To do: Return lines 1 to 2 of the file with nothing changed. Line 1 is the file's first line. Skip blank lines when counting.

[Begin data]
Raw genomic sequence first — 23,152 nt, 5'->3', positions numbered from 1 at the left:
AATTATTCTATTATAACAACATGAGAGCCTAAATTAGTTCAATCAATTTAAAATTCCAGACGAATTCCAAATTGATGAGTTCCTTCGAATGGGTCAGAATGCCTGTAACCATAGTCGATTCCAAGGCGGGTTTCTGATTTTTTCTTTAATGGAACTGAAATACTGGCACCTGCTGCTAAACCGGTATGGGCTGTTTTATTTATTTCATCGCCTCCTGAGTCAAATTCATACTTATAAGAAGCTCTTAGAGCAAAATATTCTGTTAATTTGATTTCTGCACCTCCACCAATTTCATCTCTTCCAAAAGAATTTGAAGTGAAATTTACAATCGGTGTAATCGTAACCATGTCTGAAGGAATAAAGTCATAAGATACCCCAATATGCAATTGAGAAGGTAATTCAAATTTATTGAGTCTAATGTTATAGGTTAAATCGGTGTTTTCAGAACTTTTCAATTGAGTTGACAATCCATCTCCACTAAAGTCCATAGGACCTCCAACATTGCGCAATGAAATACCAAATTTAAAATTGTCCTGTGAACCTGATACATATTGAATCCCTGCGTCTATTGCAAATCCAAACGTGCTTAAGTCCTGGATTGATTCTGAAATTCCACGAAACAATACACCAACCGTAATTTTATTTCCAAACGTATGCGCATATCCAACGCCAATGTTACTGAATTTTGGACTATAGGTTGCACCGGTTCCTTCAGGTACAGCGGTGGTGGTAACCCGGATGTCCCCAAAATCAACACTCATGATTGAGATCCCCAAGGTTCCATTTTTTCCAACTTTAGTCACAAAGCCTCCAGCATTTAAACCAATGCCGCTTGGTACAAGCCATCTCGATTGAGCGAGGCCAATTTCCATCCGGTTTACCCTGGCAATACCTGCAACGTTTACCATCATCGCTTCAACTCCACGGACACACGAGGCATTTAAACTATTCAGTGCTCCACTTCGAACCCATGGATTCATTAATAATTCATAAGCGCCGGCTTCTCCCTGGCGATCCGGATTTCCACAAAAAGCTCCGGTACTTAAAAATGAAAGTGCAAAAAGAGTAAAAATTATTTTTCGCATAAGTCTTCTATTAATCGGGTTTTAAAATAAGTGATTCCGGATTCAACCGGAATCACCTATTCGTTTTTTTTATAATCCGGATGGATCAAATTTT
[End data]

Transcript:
Raw genomic sequence first — 23,152 nt, 5'->3', positions numbered from 1 at the left:
AATTATTCTATTATAACAACATGAGAGCCTAAATTAGTTCAATCAATTTAAAATTCCAGACGAATTCCAAATTGATGAGTTCCTTCGAATGGGTCAGAATGCCTGTAACCATAGTCGATTCCAAGGCGGGTTTCTGATTTTTTCTTTAATGGAACTGAAATACTGGCACCTGCTGCTAAACCGGTATGGGCTGTTTTATTTATTTCATCGCCTCCTGAGTCAAATTCATACTTATAAGAAGCTCTTAGAGCAAAATATTCTGTTAATTTGATTTCTGCACCTCCACCAATTTCATCTCTTCCAAAAGAATTTGAAGTGAAATTTACAATCGGTGTAATCGTAACCATGTCTGAAGGAATAAAGTCATAAGATACCCCAATATGCAATTGAGAAGGTAATTCAAATTTATTGAGTCTAATGTTATAGGTTAAATCGGTGTTTTCAGAACTTTTCAATTGAGTTGACAATCCATCTCCACTAAAGTCCATAGGACCTCCAACATTGCGCAATGAAATACCAAATTTAAAATTGTCCTGTGAACCTGATACATATTGAATCCCTGCGTCTATTGCAAATCCAAACGTGCTTAAGTCCTGGATTGATTCTGAAATTCCACGAAACAATACACCAACCGTAATTTTATTTCCAAACGTATGCGCATATCCAACGCCAATGTTACTGAATTTTGGACTATAGGTTGCACCGGTTCCTTCAGGTACAGCGGTGGTGGTAACCCGGATGTCCCCAAAATCAACACTCATGATTGAGATCCCCAAGGTTCCATTTTTTCCAACTTTAGTCACAAAGCCTCCAGCATTTAAACCAATGCCGCTTGGTACAAGCCATCTCGATTGAGCGAGGCCAATTTCCATCCGGTTTACCCTGGCAATACCTGCAACGTTTACCATCATCGCTTCAACTCCACGGACACACGAGGCATTTAAACTATTCAGTGCTCCACTTCGAACCCATGGATTCATTAATAATTCATAAGCGCCGGCTTCTCCCTGGCGATCCGGATTTCCACAAAAAGCTCCGGTACTTAAAAATGAAAGTGCAAAAAGAGTAAAAATTATTTTTCGCATAAGTCTTCTATTAATCGGGTTTTAAAATAAGTGATTCCGGATTCAACCGGAATCACCTATTCGTTTTTTTTATAATCCGGATGGATCAAATTTT